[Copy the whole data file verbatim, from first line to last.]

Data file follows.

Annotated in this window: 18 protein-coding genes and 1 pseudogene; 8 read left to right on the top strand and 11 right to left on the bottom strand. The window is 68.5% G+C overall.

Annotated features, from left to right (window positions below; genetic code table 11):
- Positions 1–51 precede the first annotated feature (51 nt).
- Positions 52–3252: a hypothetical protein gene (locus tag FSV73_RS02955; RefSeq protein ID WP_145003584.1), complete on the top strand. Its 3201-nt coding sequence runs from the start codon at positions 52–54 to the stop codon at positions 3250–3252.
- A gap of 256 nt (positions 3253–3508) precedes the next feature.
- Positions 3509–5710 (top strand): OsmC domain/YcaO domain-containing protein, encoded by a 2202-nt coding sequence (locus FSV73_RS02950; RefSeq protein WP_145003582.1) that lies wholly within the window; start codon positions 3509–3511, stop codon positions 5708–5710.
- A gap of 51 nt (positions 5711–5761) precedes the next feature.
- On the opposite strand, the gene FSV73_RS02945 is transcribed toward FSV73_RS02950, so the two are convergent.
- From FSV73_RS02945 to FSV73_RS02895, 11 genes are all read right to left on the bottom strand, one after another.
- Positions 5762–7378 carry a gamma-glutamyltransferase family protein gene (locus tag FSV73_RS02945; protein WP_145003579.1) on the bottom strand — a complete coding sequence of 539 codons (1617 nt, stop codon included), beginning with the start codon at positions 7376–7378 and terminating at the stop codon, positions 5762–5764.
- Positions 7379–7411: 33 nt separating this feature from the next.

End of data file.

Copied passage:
Annotated in this window: 18 protein-coding genes and 1 pseudogene; 8 read left to right on the top strand and 11 right to left on the bottom strand. The window is 68.5% G+C overall.

Annotated features, from left to right (window positions below; genetic code table 11):
- Positions 1–51 precede the first annotated feature (51 nt).
- Positions 52–3252: a hypothetical protein gene (locus tag FSV73_RS02955; RefSeq protein ID WP_145003584.1), complete on the top strand. Its 3201-nt coding sequence runs from the start codon at positions 52–54 to the stop codon at positions 3250–3252.
- A gap of 256 nt (positions 3253–3508) precedes the next feature.
- Positions 3509–5710 (top strand): OsmC domain/YcaO domain-containing protein, encoded by a 2202-nt coding sequence (locus FSV73_RS02950; RefSeq protein WP_145003582.1) that lies wholly within the window; start codon positions 3509–3511, stop codon positions 5708–5710.
- A gap of 51 nt (positions 5711–5761) precedes the next feature.
- On the opposite strand, the gene FSV73_RS02945 is transcribed toward FSV73_RS02950, so the two are convergent.
- From FSV73_RS02945 to FSV73_RS02895, 11 genes are all read right to left on the bottom strand, one after another.
- Positions 5762–7378 carry a gamma-glutamyltransferase family protein gene (locus tag FSV73_RS02945; protein WP_145003579.1) on the bottom strand — a complete coding sequence of 539 codons (1617 nt, stop codon included), beginning with the start codon at positions 7376–7378 and terminating at the stop codon, positions 5762–5764.
- Positions 7379–7411: 33 nt separating this feature from the next.